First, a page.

(Reuters) - California is monitoring more than 8,400 people who arrived on commercial flights for coronavirus symptoms from “points of concern,” but the state lacks test kits and has been held back by federal testing rules, Governor Gavin Newsom said on Thursday.
California has only 200 test kits, but has appealed for testing protocols to be expanded to include Americans who may catch the virus as it spreads through U.S. communities, Newsom told a news briefing in Sacramento, the state capital.
Newsom said the U.S. Centers for Disease Control and Prevention (CDC) has assured the state that testing protocols will be advanced and access to test kits will expand “exponentially” in the coming days.
California on Wednesday reported a coronavirus case of unknown origin, making it potentially the first incident of the virus spreading within U.S. communities.
“It is not surprising that we have seen these mini outbreaks occur around the world,” said Dr. Jeffrey Klausner, an epidemiology professor at the University of California, Los Angeles Fielding School of Public Health. “We know the virus is easily spread.”
The female patient, who lives in northern California’s Solano County, was not initially tested for the new coronavirus because she did not meet criteria laid out by the CDC, according to a statement by UC Davis Medical Center in Sacramento, where she is being treated.
Dr. Sonia Angell, California’s state public health officer, said local, state and federal health investigators were contacting and isolating individuals who may have been exposed to the patient.
Solano County is the home of Travis Air Force Base, one of the U.S. military bases in California that have acted as quarantine centers for U.S. citizens repatriated from Wuhan, China, the epicenter of the current coronavirus outbreak.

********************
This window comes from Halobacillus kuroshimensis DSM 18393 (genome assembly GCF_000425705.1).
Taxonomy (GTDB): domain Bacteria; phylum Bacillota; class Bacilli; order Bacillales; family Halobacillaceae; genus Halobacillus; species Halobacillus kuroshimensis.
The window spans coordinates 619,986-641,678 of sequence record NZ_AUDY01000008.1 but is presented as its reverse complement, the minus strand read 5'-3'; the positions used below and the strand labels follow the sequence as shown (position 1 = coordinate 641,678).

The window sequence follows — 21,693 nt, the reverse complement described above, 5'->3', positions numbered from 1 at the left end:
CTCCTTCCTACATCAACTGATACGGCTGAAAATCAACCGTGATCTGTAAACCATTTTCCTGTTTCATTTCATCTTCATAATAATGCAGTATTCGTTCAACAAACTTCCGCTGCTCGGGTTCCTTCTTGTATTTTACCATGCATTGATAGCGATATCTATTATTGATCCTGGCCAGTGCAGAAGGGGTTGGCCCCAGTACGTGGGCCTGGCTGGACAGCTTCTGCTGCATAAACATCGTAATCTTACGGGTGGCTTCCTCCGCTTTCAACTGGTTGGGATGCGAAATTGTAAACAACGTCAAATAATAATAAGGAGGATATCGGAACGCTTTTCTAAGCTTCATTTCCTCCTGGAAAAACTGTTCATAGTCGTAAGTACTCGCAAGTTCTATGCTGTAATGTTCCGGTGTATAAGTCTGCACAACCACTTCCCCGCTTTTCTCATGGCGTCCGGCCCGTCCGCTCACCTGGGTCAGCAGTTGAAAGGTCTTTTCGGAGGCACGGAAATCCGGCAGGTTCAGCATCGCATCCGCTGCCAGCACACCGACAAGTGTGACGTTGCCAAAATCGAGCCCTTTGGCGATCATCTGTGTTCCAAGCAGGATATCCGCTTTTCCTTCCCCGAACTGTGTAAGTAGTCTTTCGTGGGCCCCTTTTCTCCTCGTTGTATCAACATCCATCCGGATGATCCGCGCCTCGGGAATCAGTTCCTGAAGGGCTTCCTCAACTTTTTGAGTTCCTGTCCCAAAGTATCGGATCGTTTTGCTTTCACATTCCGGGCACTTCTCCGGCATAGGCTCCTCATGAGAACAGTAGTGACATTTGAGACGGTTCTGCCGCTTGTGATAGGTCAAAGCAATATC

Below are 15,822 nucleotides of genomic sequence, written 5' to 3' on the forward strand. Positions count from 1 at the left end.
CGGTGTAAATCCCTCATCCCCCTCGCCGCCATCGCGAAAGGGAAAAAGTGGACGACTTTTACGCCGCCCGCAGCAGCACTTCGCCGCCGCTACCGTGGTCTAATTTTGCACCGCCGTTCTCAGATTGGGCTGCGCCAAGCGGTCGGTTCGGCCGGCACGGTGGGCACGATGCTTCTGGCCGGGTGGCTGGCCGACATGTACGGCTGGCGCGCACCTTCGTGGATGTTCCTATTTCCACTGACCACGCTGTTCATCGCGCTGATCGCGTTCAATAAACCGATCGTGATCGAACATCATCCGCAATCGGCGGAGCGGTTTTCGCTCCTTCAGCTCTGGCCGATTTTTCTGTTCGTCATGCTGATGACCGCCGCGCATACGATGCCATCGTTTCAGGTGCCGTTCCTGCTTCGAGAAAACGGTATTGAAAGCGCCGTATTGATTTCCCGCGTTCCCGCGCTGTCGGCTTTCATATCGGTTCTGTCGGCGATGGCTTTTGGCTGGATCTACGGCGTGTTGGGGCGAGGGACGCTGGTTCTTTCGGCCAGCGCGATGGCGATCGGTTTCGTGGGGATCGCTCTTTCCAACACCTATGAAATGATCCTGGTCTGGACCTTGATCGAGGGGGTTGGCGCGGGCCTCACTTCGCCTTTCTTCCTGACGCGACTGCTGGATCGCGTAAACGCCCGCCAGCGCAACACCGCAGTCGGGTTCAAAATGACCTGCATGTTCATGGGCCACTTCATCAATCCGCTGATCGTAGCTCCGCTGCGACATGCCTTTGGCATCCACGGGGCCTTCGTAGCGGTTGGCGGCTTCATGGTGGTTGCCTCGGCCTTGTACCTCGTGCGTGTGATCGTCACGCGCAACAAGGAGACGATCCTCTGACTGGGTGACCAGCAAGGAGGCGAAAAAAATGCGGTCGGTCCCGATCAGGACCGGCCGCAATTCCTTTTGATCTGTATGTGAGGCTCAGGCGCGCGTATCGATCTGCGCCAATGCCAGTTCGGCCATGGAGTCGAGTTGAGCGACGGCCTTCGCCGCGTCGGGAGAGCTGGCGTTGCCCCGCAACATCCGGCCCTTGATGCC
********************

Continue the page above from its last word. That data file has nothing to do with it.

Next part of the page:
“She had to be exposed from someone else with coronavirus. We know that people with infection were taken to places of isolation or quarantine in that general area,” Klausner said.
UC Davis said no one on its main campus has tested positive for the virus, known as COVID-19, but “out of an abundance of caution,” three campus residents are currently in isolation. One of them, who is showing symptoms of illness, has been tested for the virus, but the results are not yet in.
The CDC’s protocol had called for coronavirus testing in individuals with a fever or respiratory illness who have a travel history or contact that could have led to exposure to the virus.
California officials said this protocol had to be expanded in light of the “inevitable” local spread within the United States. At least 33 people had tested positive for the virus, but five have since left the state, official said.
“The case from yesterday is giving the CDC a lot to consider on revising those protocols so more individuals will be tested,” said Mark Ghaly director of California’s Health and Human Services Agency, referring to the woman from Solano County.
CDC Director Robert Redfield told a U.S. congressional hearing on Thursday that more test kits were being sent to California and the agency now backs expanded testing.
“When a clinician or a public health individual suspects coronavirus, then we should be able to get a test for coronavirus, so that’s the current guidance that went out today,” he said.
Newsom said the CDC has pledged to send more personnel to California to track the potential spread of the virus.
With new infections reported around the world now surpassing those in mainland China, the World Health Organization’s director general, Tedros Adhanom Ghebreyesus, said on Thursday even rich nations should prepare.
“No country should assume it won’t get cases, that would be a fatal mistake, quite literally,” Tedros said, pointing to Italy, where 17 people have died in Europe’s worst outbreak.
Reporting by Hilary Russ and Andrew Hay; Additional reporting by Deena Beasley; Editing by Bill Tarrant, Bill Berkrot and Leslie Adler